'Twas six days before Christmas,
And all through the Texas House,
Not a lawmaker was stirring,
Except for Dwayne Bohac with a 'Happy Holidays' bill
In keeping with the season, on Dec. 19 Rep. Dwayne Bohac, R-Houston, submitted House Bill 308, "Relating to a school district's recognition of and education regarding traditional winter celebrations."
Yup, it's War on Christmas time. And I quote:
A school district may educate students about the history of traditional winter celebrations, and allow students and district staff to offer traditional greetings regarding the celebrations, including:
(1) "Merry Christmas";
(2) "Happy Hanukkah"; and
(b)Except as provided by Subsection (c), a school district may display on school property scenes or symbols associated with traditional winter celebrations, including a menorah or a Christmas image such as a nativity scene or Christmas tree, if the display includes a scene or symbol of:
(1) more than one religion; or
(2) one religion and at least one secular scene or symbol.
(c) display relating to a traditional winter celebration may not include a message that encourages adherence to a particular religious belief.
Because, as every knows, kids in Texas have a real problem with being exposed to Christmas.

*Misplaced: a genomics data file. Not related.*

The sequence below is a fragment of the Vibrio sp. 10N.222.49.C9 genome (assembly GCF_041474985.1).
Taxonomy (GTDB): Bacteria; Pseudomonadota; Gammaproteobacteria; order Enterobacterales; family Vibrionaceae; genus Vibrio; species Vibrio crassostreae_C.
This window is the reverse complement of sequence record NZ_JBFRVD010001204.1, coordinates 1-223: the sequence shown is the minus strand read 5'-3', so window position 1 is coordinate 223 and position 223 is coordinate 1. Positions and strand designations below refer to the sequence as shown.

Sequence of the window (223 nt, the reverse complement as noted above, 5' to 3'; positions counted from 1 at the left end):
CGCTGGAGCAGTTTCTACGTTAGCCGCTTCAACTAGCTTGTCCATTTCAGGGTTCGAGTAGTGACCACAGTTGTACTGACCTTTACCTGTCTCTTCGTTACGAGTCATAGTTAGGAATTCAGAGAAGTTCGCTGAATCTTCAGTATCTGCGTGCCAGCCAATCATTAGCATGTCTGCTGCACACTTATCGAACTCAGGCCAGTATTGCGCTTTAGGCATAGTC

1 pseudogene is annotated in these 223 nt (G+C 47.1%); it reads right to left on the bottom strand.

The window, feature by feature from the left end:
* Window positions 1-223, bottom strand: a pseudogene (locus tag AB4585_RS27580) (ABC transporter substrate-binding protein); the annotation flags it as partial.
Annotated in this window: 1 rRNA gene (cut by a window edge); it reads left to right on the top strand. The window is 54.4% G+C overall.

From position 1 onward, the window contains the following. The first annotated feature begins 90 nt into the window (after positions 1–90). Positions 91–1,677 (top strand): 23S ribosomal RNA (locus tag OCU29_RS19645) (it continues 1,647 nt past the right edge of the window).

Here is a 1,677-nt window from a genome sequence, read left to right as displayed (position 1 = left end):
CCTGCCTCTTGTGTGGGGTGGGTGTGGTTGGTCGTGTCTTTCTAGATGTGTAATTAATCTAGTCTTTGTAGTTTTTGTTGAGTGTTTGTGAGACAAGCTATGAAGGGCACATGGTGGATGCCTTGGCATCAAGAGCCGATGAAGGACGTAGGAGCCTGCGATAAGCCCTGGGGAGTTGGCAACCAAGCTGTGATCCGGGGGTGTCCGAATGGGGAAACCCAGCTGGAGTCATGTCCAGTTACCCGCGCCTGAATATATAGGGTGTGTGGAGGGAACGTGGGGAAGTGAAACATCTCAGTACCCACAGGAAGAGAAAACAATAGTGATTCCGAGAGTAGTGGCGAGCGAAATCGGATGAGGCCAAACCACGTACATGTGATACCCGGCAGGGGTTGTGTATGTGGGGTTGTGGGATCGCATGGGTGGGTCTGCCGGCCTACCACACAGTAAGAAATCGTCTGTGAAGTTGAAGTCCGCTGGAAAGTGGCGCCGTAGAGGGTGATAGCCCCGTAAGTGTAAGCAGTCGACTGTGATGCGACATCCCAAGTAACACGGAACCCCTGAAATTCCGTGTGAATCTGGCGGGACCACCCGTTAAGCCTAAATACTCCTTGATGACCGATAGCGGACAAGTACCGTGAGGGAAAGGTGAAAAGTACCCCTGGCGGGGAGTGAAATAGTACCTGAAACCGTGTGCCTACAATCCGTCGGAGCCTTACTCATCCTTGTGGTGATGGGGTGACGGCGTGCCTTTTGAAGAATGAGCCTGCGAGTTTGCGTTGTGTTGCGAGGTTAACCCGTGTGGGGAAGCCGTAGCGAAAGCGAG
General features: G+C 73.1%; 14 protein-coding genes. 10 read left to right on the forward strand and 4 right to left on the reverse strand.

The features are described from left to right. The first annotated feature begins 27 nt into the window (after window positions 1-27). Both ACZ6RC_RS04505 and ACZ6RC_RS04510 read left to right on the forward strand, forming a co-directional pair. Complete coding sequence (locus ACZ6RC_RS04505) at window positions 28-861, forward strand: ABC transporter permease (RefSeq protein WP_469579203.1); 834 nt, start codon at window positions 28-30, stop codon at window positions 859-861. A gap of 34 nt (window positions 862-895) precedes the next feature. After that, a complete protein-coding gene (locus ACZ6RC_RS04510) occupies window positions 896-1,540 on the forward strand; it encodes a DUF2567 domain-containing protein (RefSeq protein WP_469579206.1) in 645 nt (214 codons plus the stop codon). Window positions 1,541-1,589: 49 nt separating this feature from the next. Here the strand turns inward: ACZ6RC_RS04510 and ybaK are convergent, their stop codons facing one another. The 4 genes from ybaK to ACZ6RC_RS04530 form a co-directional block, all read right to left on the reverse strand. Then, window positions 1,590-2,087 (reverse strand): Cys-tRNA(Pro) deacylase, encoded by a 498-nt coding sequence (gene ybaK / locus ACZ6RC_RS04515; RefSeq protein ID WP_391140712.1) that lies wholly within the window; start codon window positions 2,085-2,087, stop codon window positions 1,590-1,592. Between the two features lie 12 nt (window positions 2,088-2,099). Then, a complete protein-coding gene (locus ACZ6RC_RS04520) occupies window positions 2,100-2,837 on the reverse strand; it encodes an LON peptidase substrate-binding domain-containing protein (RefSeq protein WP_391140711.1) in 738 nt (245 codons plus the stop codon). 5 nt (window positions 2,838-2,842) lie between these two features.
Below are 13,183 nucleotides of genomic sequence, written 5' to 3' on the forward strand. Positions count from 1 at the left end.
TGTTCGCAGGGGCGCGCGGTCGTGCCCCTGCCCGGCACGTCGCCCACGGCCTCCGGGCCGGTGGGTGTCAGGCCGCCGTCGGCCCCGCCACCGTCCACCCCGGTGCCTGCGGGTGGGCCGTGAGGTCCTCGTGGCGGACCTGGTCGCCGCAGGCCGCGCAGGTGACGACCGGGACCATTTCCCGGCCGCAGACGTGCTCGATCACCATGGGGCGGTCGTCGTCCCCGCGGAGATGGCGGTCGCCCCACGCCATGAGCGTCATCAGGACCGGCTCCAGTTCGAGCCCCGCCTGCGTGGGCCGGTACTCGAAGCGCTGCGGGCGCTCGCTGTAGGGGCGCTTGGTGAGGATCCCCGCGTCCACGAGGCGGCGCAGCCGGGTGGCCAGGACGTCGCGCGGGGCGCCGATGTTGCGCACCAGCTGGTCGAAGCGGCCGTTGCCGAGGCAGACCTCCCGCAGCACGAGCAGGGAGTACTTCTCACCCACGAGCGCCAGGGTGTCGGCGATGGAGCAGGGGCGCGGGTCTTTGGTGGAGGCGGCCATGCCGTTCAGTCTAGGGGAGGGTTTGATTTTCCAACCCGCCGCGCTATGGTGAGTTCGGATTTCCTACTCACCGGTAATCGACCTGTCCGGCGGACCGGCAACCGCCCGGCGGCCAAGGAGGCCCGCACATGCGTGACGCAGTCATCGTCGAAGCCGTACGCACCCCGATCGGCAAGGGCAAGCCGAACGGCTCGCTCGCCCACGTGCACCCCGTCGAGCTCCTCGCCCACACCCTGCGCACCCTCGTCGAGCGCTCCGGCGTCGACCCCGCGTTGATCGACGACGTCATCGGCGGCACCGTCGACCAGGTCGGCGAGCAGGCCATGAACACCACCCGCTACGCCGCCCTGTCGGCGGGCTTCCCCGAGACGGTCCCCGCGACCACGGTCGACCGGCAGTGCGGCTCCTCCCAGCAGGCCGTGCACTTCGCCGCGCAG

To be fair, Bohac's bill isn't as obviously evangelical as could be proffered up. And he does leave it open for commemorations of other Winter holidays. I for one relish the possibility of Kwanzaa scenes in Highland Park schools, and will raise a glass of egg nog when some ISD mounts an exploration of the real Yule.
Now, not to get all Krampus about what seems to be a reasoned step towards interfaith celebration and communication. But it's the subtext that's so obvious. If we're talking about major global religions, why no mention of the five days of Pancha Ganapati, clumsily referred to by some as the 'Hindu Christmas' (Funny, Zoroastrians don't refer to Christmas as the 'Christian Yalda'). Or any of the other Winter-season holidays.
Considering that the Christian right has polled as runners-up in the post-Sandy Hook "worst possible comments" competition (second only to the NRA), you might think they would lay low on discussions of religious symbolism in schools. After all, the only reason that Mike Huckabee's argument that the massacre took place because "we have systematically removed God from our schools" is not front page news is that NRA exec director Wayne LaPierre was busy blaming video games.
Even if they're coming from the best of intentions, it's just may not tactically be the right time for them to talk about anything that even sniffs around the separation of church and state.
Here's the real kicker. Kids in Texas can already do everything the bill proposes. In 2011, Politifact pretty thoroughly dismantled a claim by Gov. Rick Perry that Texas was playing Scrooge at Christmas.
In order to keep up with the flood of bills filed throughout the legislative session, the News staff is picking one a week to highlight and explain more in-depth, whether it be good, bad, or altogether out of left field. For more Lege coverage, see Legeland.
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